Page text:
There is broad public agreement that big money has large, often negative effects on the American political system. It's absurd to think that large campaign donations and other major political spending have no influence on whether certain candidates are or are not elected and on which bills may get more favorable consideration. If political spending had no impact, it would dry up.
But the influence game is complicated.
In some cases, individuals, unions or corporations engage in political spending in the hopes of securing special treatment. They want an unjust benefit, in other words. But in other cases, the goal may primarily be to head off mistreatment by lawmakers, whose actions affect us all.
When Democrats passed ObamaCare in 2010, they included, among other burdens, a 2.3 percent excise tax on medical devices -- everything from pacemakers to artificial hips. The goal of the tax, which kicks in next year, is to generate $20 billion over 10 years to help fund ObamaCare.
But medical device makers are already cutting jobs in anticipation of the harm the tax will cause them. Michigan-based manufacturer Stryker Corp. announced in November that it would lay off 5 percent of its workforce in preparation for dealing with the economic fallout.
"There is no doubt that we're already starting to think about actions that offset that additional tax," CEO Stephen MacMillan said, noting that the tax would add an estimated $150 million cost for the company.
Other medical device makers have the same concerns.
"This bill is a jobs killer," Ernie Whiton, chief financial officer for Zoll Medical Corp., which makes heart defibrillators, said in The Boston Herald. "We could be forced to [move] manufacturing overseas if we can't pass along these costs to our customers."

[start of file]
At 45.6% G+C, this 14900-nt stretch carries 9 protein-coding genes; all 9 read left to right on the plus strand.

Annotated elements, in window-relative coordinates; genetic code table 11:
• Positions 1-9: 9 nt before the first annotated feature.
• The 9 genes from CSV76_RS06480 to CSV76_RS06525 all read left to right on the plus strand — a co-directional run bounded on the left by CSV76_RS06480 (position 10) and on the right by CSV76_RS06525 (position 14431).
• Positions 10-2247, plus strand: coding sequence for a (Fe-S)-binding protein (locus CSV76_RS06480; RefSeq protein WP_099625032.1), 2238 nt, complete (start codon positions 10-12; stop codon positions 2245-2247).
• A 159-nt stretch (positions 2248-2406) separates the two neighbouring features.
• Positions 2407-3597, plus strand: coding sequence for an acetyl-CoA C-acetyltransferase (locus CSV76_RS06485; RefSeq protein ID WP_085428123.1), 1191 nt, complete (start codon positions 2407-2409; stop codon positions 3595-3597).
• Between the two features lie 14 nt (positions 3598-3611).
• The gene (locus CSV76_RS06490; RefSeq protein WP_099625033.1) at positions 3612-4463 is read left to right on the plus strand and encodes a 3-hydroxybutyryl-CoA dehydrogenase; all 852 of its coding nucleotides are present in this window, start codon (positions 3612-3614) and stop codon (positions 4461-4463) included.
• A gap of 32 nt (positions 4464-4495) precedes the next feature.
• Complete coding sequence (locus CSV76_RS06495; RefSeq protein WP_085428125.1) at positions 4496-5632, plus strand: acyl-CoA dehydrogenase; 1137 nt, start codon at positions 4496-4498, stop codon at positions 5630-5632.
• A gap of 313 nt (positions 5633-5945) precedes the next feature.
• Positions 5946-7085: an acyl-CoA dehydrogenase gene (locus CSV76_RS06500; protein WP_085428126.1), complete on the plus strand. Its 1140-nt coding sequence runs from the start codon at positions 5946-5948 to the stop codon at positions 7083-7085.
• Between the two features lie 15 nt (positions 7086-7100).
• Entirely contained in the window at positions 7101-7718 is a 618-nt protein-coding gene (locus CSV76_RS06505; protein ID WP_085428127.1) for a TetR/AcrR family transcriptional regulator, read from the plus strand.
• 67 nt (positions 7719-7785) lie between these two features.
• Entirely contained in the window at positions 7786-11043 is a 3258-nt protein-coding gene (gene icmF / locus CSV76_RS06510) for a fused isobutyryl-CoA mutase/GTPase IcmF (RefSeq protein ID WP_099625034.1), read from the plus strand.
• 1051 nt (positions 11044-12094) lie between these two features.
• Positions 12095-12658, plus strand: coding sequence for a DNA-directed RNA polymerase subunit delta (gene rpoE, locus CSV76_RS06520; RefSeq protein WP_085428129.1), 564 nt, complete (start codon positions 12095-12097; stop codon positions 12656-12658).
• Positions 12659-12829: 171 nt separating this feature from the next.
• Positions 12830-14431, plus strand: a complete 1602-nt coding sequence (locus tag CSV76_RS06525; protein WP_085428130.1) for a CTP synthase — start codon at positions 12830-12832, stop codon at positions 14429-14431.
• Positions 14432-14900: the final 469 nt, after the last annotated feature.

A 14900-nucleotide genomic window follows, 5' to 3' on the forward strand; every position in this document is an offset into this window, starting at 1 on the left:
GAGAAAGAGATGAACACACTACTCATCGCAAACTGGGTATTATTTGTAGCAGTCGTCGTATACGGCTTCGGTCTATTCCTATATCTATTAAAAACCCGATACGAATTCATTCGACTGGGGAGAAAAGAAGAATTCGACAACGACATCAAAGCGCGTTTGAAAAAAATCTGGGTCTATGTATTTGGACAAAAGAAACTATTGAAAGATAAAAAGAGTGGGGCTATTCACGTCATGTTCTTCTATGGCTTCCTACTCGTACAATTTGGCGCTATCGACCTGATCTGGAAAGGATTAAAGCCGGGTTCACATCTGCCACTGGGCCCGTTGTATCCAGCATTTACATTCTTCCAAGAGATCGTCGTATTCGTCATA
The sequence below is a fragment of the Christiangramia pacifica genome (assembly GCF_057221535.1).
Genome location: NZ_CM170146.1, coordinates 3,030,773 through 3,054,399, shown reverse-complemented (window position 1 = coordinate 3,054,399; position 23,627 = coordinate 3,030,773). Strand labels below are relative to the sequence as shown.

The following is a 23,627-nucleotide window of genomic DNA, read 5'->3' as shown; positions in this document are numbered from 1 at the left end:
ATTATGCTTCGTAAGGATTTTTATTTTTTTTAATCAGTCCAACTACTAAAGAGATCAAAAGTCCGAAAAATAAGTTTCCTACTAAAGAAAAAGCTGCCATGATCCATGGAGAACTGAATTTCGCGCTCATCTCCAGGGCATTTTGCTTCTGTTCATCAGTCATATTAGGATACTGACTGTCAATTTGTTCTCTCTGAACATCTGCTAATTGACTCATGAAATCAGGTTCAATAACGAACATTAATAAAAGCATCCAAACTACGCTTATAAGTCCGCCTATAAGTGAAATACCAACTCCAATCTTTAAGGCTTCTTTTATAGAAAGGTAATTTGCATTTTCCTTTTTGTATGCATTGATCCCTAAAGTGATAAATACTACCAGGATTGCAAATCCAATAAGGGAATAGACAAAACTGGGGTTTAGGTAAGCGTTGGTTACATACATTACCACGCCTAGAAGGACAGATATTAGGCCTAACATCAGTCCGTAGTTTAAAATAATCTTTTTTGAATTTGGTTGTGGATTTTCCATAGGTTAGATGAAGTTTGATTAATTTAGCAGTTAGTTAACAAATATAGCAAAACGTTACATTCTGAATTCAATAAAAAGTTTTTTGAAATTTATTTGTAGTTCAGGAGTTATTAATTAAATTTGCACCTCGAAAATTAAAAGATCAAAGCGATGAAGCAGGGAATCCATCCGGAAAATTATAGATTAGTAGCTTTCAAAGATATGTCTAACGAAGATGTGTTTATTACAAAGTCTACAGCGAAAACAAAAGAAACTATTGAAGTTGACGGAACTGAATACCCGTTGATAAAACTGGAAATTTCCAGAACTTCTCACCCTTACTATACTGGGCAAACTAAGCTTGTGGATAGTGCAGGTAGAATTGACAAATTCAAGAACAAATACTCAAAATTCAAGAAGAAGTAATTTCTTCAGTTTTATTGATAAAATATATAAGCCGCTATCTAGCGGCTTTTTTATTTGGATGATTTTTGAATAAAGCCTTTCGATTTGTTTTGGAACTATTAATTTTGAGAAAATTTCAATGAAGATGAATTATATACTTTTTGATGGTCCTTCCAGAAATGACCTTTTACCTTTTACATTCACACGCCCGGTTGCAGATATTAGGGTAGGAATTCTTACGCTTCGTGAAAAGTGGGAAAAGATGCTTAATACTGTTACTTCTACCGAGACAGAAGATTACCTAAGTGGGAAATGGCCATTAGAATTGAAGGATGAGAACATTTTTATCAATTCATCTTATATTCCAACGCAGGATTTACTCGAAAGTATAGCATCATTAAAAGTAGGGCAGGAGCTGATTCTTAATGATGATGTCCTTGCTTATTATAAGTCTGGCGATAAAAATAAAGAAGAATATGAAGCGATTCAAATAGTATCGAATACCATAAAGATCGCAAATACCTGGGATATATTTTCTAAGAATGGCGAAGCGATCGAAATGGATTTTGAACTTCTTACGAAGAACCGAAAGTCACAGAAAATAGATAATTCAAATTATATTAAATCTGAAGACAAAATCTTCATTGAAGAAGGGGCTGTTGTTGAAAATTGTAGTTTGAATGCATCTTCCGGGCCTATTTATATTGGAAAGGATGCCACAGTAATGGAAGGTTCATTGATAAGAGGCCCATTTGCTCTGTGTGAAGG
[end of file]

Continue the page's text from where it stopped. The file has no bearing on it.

In an atmosphere where politicians have dire effects on businesses large and small, are we surprised that companies pour money into the political process -- out of a sense of self-preservation, if nothing else?
You may have read that Chattanooga-based BlueCross BlueShield of Tennessee, which already has a state political action committee, has now formed a PAC to lobby the federal government, too.
"As you are well aware, with the passage of the Affordable Care Act [ObamaCare], we are in a new political environment of opportunities and challenges for our company and industry," read a letter from CEO Vicky Gregg to thousands of the company's employees statewide.
"Your support of our PAC is important in giving us an opportunity to help determine who will govern us and who will set the business climate in which we operate."
That points to the root of the problem: Instead of letting companies' success or failure be based on the voluntary, free-market choices of the American people, Washington is picking winners and losers in the market. Washington shouldn't "set the business climate" at all. It should protect private-property rights, prevent fraud and then mostly get out of the way of the market.
Considering the threats that federal lawmakers pose to companies in the form of higher taxes and heavier regulation, it's hardly a shock that BlueCross is seeking a greater voice in Washington.